Talk to someone else. Have you ever been worried about or afraid of something, but ashamed of feeling that way? Maybe you didn’t want to confess it to anyone. I think that has happened to all of us. We aren’t sure what others would think of us for feeling as we do, and so we keep the matter to ourselves. But have you noticed that when we do that, the problem often doesn’t seem to get smaller? Instead, it seems to grow even bigger. Often, when you talk to parents, or a trusted friend who might have experience with a similar situation, the situation doesn’t seem as bad as it was at first. And knowing that you aren’t all alone can give you a lot of courage. They may even be able to help you think of ways to approach whatever is filling you with fear.

Decide whether there is anything you can do. Take some time to consider whether there is anything you can actually do about the problem confronting you. Ask God to help you to know how to proceed. Back in 2 Chronicles, God told Jehoshaphat that he wouldn’t have to fight that battle . . . but He also told him to have the army take their positions. Sometimes God will remove the challenge. Sometimes He will walk us through the challenge.

Move forward. If you can take proactive steps to deal with whatever has frightened you, absolutely take those steps. But even if there seems to be nothing to do, it’s important to keep moving. Fear is a place we will all visit from time to time, but we don’t want to live there! Remember that talking to God and asking for His help and guidance is the best thing to do, and sometimes it is the only thing you can do. When you have done that, make the choice to focus on the tasks that you have in front of you.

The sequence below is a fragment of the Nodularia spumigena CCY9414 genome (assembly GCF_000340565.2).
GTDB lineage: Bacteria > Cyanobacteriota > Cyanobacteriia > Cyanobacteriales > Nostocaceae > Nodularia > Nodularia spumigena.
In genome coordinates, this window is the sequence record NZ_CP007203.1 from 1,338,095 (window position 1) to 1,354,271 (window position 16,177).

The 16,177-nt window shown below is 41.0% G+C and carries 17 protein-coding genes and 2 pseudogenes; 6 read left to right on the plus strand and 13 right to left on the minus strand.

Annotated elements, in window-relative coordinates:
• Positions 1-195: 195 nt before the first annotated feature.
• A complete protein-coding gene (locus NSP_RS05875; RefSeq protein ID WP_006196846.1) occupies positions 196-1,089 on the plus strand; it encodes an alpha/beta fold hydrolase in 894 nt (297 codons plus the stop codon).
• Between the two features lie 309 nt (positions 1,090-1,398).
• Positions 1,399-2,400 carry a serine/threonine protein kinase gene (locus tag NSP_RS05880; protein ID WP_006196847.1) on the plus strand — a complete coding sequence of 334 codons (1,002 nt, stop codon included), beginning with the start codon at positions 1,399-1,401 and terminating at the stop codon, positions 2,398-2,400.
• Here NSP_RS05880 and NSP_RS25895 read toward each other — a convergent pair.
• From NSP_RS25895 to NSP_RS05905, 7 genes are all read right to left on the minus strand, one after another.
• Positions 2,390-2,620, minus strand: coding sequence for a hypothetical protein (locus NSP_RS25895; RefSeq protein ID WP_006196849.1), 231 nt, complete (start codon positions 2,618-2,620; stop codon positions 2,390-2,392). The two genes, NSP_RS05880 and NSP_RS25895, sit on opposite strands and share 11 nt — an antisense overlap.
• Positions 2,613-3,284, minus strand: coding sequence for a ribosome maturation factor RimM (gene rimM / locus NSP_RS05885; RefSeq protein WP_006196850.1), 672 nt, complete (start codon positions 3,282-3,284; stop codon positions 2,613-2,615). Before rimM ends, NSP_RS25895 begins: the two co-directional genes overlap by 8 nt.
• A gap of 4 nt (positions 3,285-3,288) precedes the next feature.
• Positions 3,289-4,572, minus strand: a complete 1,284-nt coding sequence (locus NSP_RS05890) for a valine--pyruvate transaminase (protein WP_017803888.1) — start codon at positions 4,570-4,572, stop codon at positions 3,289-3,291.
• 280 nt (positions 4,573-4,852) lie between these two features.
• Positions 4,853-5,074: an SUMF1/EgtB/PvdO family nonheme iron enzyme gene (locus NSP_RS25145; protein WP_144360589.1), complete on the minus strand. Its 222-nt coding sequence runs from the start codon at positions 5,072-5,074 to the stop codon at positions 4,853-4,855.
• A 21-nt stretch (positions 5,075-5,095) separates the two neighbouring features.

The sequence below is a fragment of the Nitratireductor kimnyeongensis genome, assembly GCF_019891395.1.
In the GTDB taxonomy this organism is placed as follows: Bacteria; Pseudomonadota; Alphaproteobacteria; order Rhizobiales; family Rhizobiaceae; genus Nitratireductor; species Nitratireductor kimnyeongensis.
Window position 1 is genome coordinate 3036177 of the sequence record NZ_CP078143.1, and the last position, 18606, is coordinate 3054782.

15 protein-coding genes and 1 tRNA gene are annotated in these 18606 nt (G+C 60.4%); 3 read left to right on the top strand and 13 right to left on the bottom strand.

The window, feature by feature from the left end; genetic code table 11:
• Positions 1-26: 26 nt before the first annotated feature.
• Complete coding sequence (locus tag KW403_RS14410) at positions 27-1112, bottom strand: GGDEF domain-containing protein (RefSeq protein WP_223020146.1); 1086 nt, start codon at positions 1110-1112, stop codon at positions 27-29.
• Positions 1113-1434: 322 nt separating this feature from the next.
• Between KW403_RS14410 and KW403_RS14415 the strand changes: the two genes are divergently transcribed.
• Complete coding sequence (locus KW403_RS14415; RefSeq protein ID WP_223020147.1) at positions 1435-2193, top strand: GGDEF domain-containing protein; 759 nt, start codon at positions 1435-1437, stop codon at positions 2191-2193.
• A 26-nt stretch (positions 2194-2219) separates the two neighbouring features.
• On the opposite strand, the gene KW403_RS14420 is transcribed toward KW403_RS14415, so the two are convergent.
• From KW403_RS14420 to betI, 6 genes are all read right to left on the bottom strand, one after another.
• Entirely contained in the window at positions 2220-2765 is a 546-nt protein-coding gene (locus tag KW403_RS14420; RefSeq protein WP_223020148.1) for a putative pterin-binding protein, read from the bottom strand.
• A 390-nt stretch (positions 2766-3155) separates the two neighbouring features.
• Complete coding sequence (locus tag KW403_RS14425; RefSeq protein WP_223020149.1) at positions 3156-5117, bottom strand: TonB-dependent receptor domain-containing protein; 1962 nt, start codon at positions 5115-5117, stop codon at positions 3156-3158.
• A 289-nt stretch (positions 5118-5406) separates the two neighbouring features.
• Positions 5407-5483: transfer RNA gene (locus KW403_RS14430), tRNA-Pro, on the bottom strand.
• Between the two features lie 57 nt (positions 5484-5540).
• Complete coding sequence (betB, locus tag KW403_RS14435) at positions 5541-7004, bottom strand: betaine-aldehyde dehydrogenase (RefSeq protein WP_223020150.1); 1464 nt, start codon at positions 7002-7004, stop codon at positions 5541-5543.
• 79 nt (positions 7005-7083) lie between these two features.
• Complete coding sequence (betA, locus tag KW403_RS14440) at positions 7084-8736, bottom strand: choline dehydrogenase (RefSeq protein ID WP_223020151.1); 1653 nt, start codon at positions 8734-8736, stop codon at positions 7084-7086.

Rein in your thoughts. Philippians 4:8 reminds us of the things that God wants us to focus on: things that are true, noble, right, pure, lovely, admirable, excellent and worthy of praise. When you are feeling fearful, it can be difficult to think of even one thing that has those qualities! Remember, though, that whatever you look for is what you will see. If you focus on the fear, you are just going to find more and more ways to be afraid. Challenge yourself instead to find just one good thing. Write it down. Challenge yourself to find another good thing, and write that one down too. It could be positive aspects of your situation, or remembering ways God has delivered you in the past. It could be as simple as flowers blooming or a sunny day or a text from a friend. Take control of your thoughts and choose not to let them be hijacked by fear.

Fear is a call to action

One way to help gain control of fear is to remember that—like many feelings—it is a call to action. We can decide in advance that what we will do when we feel afraid is to call on God first. If we make it our practice to talk to Him at all times, every day, it will be easier for us to not be overwhelmed by fear, but to turn to Him instead and to walk in faith and understanding.

My adventure on the mountain in Utah had a happy ending, but I definitely don’t want to feel that panicky feeling every day! It was a good reminder to me that my natural instincts when I’m afraid are not very useful. Taking time to turn to God and to look at a situation more calmly will always yield better results.  CC